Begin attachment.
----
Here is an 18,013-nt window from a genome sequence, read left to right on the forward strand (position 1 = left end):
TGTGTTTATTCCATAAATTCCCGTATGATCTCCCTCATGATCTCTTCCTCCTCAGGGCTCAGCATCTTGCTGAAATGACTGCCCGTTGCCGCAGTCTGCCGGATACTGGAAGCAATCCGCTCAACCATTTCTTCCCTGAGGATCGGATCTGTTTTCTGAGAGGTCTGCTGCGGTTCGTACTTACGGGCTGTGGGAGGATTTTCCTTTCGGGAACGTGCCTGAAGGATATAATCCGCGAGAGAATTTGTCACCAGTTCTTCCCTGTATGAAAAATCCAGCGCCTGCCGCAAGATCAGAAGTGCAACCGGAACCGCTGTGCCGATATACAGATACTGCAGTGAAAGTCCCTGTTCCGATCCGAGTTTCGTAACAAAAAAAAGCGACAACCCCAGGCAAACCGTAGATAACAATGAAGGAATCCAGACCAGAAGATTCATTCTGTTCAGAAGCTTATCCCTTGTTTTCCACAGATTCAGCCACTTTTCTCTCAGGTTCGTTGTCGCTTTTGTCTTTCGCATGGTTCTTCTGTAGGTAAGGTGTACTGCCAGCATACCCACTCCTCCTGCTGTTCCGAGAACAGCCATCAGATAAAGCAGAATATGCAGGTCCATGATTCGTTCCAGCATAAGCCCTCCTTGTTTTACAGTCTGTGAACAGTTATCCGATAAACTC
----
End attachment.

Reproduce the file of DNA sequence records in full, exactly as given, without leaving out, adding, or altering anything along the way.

Here is an 18,013-nt window from a genome sequence, read left to right on the forward strand (position 1 = left end):
TGTGTTTATTCCATAAATTCCCGTATGATCTCCCTCATGATCTCTTCCTCCTCAGGGCTCAGCATCTTGCTGAAATGACTGCCCGTTGCCGCAGTCTGCCGGATACTGGAAGCAATCCGCTCAACCATTTCTTCCCTGAGGATCGGATCTGTTTTCTGAGAGGTCTGCTGCGGTTCGTACTTACGGGCTGTGGGAGGATTTTCCTTTCGGGAACGTGCCTGAAGGATATAATCCGCGAGAGAATTTGTCACCAGTTCTTCCCTGTATGAAAAATCCAGCGCCTGCCGCAAGATCAGAAGTGCAACCGGAACCGCTGTGCCGATATACAGATACTGCAGTGAAAGTCCCTGTTCCGATCCGAGTTTCGTAACAAAAAAAAGCGACAACCCCAGGCAAACCGTAGATAACAATGAAGGAATCCAGACCAGAAGATTCATTCTGTTCAGAAGCTTATCCCTTGTTTTCCACAGATTCAGCCACTTTTCTCTCAGGTTCGTTGTCGCTTTTGTCTTTCGCATGGTTCTTCTGTAGGTAAGGTGTACTGCCAGCATACCCACTCCTCCTGCTGTTCCGAGAACAGCCATCAGATAAAGCAGAATATGCAGGTCCATGATTCGTTCCAGCATAAGCCCTCCTTGTTTTACAGTCTGTGAACAGTTATCCGATAAACTC